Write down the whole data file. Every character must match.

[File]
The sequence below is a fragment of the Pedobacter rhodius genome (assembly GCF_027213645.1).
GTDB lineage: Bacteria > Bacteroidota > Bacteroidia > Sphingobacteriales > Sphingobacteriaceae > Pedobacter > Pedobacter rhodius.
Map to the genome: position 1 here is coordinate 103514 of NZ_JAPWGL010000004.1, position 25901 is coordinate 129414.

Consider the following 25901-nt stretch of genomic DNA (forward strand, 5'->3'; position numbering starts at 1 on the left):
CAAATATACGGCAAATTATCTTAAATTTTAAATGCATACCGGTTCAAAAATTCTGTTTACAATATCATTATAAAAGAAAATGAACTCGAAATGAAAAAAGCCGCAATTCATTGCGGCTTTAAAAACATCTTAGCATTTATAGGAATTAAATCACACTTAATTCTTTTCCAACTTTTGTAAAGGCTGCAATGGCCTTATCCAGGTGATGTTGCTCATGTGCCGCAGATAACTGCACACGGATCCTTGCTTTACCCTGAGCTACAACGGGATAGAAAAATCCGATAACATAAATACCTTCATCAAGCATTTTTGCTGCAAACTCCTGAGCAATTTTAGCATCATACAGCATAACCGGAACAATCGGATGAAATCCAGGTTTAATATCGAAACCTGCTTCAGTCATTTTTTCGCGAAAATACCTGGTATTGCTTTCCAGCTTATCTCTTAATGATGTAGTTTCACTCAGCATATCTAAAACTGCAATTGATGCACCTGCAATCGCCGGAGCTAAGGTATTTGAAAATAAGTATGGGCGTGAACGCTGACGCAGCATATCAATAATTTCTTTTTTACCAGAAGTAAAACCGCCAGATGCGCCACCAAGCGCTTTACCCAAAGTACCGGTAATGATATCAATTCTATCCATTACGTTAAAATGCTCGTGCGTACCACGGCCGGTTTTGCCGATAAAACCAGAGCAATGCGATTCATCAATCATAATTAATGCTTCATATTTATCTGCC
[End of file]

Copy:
The sequence below is a fragment of the Pedobacter rhodius genome (assembly GCF_027213645.1).
GTDB lineage: Bacteria > Bacteroidota > Bacteroidia > Sphingobacteriales > Sphingobacteriaceae > Pedobacter > Pedobacter rhodius.
Map to the genome: position 1 here is coordinate 103514 of NZ_JAPWGL010000004.1, position 25901 is coordinate 129414.

Consider the following 25901-nt stretch of genomic DNA (forward strand, 5'->3'; position numbering starts at 1 on the left):
CAAATATACGGCAAATTATCTTAAATTTTAAATGCATACCGGTTCAAAAATTCTGTTTACAATATCATTATAAAAGAAAATGAACTCGAAATGAAAAAAGCCGCAATTCATTGCGGCTTTAAAAACATCTTAGCATTTATAGGAATTAAATCACACTTAATTCTTTTCCAACTTTTGTAAAGGCTGCAATGGCCTTATCCAGGTGATGTTGCTCATGTGCCGCAGATAACTGCACACGGATCCTTGCTTTACCCTGAGCTACAACGGGATAGAAAAATCCGATAACATAAATACCTTCATCAAGCATTTTTGCTGCAAACTCCTGAGCAATTTTAGCATCATACAGCATAACCGGAACAATCGGATGAAATCCAGGTTTAATATCGAAACCTGCTTCAGTCATTTTTTCGCGAAAATACCTGGTATTGCTTTCCAGCTTATCTCTTAATGATGTAGTTTCACTCAGCATATCTAAAACTGCAATTGATGCACCTGCAATCGCCGGAGCTAAGGTATTTGAAAATAAGTATGGGCGTGAACGCTGACGCAGCATATCAATAATTTCTTTTTTACCAGAAGTAAAACCGCCAGATGCGCCACCAAGCGCTTTACCCAAAGTACCGGTAATGATATCAATTCTATCCATTACGTTAAAATGCTCGTGCGTACCACGGCCGGTTTTGCCGATAAAACCAGAGCAATGCGATTCATCAATCATAATTAATGCTTCATATTTATCTGCC